I BOUGHTa fridge last weekend. Woop-de-do, you might think, but it came with something very special. A story.
It’s a 1955 Pope fridge, a big, round-shouldered beast with chrome handles and hinges which could have come straight from the car industry of the same period.
It has a bit of a ding on one corner, a bit of rust in one foot and the lid on the crisper box has been mended with two bits of wood and some screws.
The bloke I bought it from said it was his grand-dad’s, and he’d intended to use it as a beer fridge, but since then, he’d moved and it had to go.
We got it home and cleaned it (just some dust from being in storage for a while), turned it on and away it went. Chilly in a matter of minutes.
I’ve never felt “chuffed” by a fridge before. I started to wonder: why do people like old things?
It may well be a function of my age, but I find myself drawn more and more to things from other times: Kevin the old Bongo van, the clapped out Ural Russian motorcycle, the French tandem bike from the 70s, a dining room table which had served another family for four generations, a bit of concrete from the Berlin wall.
While in some cases, such as the table, the older things are still more solid and practical than new stuff, you can’t say that about other items in my house and shed …such as the fridge. I’m sure new fridges are more efficient, cheaper. But new fridges will not be around in 60 or 70 years.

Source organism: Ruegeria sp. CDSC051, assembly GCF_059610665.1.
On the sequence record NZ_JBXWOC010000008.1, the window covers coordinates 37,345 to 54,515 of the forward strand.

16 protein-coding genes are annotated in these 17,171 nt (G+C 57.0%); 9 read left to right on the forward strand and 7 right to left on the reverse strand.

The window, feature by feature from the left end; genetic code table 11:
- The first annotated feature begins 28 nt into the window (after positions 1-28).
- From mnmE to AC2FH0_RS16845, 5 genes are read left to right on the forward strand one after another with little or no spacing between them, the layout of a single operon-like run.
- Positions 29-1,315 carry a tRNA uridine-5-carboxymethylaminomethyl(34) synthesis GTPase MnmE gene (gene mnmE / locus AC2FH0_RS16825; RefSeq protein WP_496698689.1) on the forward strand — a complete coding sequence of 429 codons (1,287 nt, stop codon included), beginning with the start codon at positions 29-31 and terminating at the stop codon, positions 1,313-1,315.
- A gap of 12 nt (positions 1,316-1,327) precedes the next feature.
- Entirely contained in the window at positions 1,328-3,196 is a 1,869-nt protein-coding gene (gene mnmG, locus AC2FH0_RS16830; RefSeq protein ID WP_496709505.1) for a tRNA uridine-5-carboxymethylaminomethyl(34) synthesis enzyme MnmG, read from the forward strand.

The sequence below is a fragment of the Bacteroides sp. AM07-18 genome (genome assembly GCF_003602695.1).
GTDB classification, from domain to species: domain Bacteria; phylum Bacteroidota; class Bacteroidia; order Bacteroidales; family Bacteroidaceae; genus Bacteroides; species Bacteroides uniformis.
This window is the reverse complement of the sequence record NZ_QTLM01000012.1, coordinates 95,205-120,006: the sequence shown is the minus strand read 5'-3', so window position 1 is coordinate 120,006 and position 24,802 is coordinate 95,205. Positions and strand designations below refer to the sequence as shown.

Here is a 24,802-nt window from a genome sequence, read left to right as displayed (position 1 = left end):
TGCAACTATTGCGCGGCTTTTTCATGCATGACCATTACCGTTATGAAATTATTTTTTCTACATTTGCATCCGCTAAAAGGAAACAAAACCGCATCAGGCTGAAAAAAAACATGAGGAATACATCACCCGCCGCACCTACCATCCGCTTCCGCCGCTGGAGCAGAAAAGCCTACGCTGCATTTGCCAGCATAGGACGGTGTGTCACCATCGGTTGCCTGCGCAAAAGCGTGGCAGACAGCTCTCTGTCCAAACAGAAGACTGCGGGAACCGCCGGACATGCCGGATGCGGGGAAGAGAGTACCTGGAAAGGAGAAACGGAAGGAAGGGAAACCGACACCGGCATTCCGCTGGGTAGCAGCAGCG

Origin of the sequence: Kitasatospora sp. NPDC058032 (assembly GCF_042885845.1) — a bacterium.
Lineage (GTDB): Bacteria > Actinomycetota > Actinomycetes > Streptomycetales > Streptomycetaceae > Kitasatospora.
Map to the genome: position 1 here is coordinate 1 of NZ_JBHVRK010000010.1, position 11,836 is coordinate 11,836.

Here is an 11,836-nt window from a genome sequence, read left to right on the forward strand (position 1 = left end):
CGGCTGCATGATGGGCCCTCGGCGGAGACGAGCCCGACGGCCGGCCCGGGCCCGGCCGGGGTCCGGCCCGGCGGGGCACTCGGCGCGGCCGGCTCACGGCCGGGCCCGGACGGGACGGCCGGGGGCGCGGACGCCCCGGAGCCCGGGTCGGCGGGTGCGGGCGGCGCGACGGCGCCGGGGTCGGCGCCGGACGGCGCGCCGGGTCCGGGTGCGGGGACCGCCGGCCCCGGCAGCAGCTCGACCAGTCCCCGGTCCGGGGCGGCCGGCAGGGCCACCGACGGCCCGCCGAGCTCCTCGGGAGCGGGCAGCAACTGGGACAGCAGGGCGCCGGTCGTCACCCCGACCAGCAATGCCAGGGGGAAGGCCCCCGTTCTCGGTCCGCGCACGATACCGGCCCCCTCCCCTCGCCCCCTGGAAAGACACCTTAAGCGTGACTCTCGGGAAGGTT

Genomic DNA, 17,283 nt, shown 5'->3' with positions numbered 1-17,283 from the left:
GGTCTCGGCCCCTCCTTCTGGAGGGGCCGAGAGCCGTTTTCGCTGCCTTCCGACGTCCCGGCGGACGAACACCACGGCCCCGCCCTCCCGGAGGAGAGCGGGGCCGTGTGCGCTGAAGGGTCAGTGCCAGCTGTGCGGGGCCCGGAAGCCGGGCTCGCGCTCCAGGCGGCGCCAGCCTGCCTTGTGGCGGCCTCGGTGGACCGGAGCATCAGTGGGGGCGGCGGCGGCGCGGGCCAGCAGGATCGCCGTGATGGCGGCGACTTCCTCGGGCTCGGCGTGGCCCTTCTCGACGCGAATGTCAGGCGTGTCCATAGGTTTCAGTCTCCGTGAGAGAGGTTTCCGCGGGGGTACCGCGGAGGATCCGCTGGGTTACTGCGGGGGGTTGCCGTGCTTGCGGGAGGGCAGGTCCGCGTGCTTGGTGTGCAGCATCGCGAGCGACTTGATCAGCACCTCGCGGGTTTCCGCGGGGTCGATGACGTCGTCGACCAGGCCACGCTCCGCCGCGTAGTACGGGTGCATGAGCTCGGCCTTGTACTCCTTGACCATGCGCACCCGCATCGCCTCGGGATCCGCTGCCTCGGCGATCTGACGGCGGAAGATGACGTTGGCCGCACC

I suspect the urge to hold and cherish old things is a sort of time travel.
While we can’t move forward in time – yet – we can absolutely go backwards.
Sitting at a table covered with the dings and marks of generations, including furtively scratched initials underneath, puts you in their time stream. You sense how they sat, ate, chatted, argued and celebrated.
It’s the same with the fridge. We had one of these things when I was a child. And even those two bits of wood holding the crisper lid on show the human contact. The seller’s grand-dad had loved this thing and patched it in a way you’d expect a grand-dad to mend it.
These things are relics from earlier times, connecting us with our histories, markers to the path which led us to who and what we are now.
A Pope fridge, to me, is as potent a relic of human history as a pyramid or any other ancient monument.
Perhaps it’s really a reverse search for immortality. We can’t be immortal into the future, but we can be to some extent through the past.
On the other hand, it might just be a beaut beer fridge.
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